MilCon-VA Subcommittee Hearing Studies U.S. European Command, European Reassurance Initiative Progress

WASHINGTON, D.C. – U.S. Senator Jerry Moran (R-Kan.), chairman of the Senate Appropriations Subcommittee on Military Construction, Veterans Affairs, and Related Agencies, today chaired a hearing titled, “U.S. European Command: Theater Assessment and European Reassurance Initiative Progress.”

General Curtis M. Scaparrotti, the Commander of United States European Command and the NATO Supreme Allied Commander, Europe, testified in open and classified sessions of the hearing.

The following is Moran’s opening statement, as prepared for delivery:

The Subcommittee will come to order.  Good afternoon.  We are joined today by General Curtis M. Scaparrotti, the Commander of United States European Command and the NATO Supreme Allied Commander, Europe.

Our nation was founded based on our complex relationships with European countries.  The complexity of our relationships regarding military support was specifically developed due to alliances and Allied powers of World War II, leading to the first U.S. military headquarters in Europe in 1942 and in 1944 designating an official command structure with then-Major General Dwight D. Eisenhower, as the Supreme Allied Commander of Europe – a title now held by our witness today.  You could say that Kansans have had oversight of the U.S. military presence in Europe since its inception.

Looking at the last 25 years, Europe has been a continent in transition.  From the fall of the Berlin Wall and the collapse of the Soviet Union, to the disintegration of Yugoslavia, the expansion of NATO, and now the resurgence of Russia asserting its aggressive global power, European Command has had to adapt to a new reality of instability and uncertainty, forcing us to examine our partnerships and relationships with the 51 countries within the command’s area of responsibility.

The new reality must also take into account that despite the recent rise in turmoil and tension, we have reduced our footprint in Europe over the last 30 years.  In 1989, the Army had 213,000 troops stationed at 858 sites in Europe.  Today, the Army has 26,000 troops at about 80 sites.

Two years ago, DoD announced the results of its European Infrastructure Consolidation (EIC) study, resulting in the closure or divestiture of more than 15 sites throughout the continent and a decrease of 2,000 U.S. personnel, both military and civilian. Ironically, the results of this consolidation study were released about 11 months after “Little Green Men” who bore close resemblance to Russian soldiers began appearing in Crimea.  This prompted the European Reassurance Initiative (ERI), a plan to bring more U.S. troops back to Europe.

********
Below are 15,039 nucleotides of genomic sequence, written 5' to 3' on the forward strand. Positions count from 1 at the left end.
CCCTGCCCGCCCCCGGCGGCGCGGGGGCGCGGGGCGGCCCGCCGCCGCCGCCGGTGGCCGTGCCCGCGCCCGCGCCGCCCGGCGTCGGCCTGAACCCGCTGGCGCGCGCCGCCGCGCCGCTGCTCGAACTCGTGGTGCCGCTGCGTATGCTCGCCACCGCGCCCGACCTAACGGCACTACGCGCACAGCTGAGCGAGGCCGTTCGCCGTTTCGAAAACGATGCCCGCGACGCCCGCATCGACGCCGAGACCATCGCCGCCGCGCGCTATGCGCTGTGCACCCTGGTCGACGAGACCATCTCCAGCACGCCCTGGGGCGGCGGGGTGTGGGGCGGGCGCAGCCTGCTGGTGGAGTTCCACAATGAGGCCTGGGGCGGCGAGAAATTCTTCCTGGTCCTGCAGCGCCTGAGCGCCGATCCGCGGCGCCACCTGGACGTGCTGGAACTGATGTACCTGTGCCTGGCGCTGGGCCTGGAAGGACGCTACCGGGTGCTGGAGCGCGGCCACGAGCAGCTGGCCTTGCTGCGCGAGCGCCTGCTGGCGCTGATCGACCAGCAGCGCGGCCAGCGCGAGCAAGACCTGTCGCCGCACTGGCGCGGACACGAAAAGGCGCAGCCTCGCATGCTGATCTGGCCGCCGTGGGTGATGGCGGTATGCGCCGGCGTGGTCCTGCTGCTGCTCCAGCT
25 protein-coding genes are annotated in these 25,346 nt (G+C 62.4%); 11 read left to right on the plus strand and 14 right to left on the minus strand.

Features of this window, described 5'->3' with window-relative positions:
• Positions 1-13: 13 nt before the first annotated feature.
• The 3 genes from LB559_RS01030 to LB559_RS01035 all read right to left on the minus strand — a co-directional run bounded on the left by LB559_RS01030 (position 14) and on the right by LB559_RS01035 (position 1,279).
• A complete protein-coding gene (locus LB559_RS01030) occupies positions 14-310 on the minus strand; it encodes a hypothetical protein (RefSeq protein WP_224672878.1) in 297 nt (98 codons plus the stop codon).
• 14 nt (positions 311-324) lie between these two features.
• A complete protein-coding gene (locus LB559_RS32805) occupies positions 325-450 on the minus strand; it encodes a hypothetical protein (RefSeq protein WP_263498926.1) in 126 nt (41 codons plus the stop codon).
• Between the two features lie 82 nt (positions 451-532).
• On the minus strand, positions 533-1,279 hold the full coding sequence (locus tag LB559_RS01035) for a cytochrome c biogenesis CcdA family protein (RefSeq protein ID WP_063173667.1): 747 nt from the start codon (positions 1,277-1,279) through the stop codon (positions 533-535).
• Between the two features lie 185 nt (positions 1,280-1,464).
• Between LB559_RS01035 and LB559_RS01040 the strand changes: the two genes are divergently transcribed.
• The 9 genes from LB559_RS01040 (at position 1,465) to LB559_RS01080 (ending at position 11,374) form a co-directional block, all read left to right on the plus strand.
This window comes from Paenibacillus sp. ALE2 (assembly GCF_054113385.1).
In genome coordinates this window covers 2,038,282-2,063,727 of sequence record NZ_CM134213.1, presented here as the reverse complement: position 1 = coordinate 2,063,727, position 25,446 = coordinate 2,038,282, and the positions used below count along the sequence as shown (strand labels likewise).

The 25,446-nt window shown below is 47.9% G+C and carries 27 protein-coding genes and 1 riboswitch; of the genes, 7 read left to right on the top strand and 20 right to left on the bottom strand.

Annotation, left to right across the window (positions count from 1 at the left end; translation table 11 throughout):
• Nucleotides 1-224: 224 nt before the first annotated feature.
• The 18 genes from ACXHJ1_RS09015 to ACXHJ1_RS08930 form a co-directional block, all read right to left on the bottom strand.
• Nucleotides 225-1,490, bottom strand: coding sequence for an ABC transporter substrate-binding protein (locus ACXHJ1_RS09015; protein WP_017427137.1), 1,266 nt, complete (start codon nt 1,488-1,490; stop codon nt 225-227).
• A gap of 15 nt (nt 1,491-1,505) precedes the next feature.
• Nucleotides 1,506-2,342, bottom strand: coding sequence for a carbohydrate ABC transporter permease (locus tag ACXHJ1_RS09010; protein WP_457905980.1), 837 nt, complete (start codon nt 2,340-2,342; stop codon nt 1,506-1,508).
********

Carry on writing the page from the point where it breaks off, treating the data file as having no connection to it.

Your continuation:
At first, ERI was supposed to be a one-time, $1 billion response to Russian activities in Crimea and Ukraine.  Last year, the ERI request more than quadrupled, to a total of more than $3.4 billion.  This is clearly now an enduring mission focused both on reassuring our allies as well as deterring further Russian aggression.  For example, you call for increased Army Brigade Combat Team rotations, and I recently learned that Big Red One soldiers out of Fort Riley, Kansas, are deploying this fall in support of Operation Atlantic Resolve.

Committing more U.S. troops will come at a price and military construction will play an important role in optimizing our presence and readiness in Central and Eastern Europe.

This committee anticipates the FY 2018 budget will include increased funding for ERI, including a significant increase in military construction funding.  As such, it is important for the committee to better understand the progress made thus far in ERI and the geopolitical climate in the theater.

The risks and challenges are prevalent throughout the European Command area of responsibility – from Russian positioning in the High North to violent extremists and transnational vulnerabilities in the South.  If we return to this historical posture in Europe, how do we make certain our Armed Forces are sufficiently protected, that they do not become targets for terrorists?

Though our attention has been drawn to the East, particularly with North Korean missile launches as was the case on Friday, we must be ready for to face what many describe as our nation’s greatest threat – Russia.

General Scaparrotti, your testimony today is timely and I welcome you to our subcommittee.  Today’s hearing is an opportunity to examine your planning, priorities and investments – with people and with infrastructure – that you foresee today and years from today in Europe.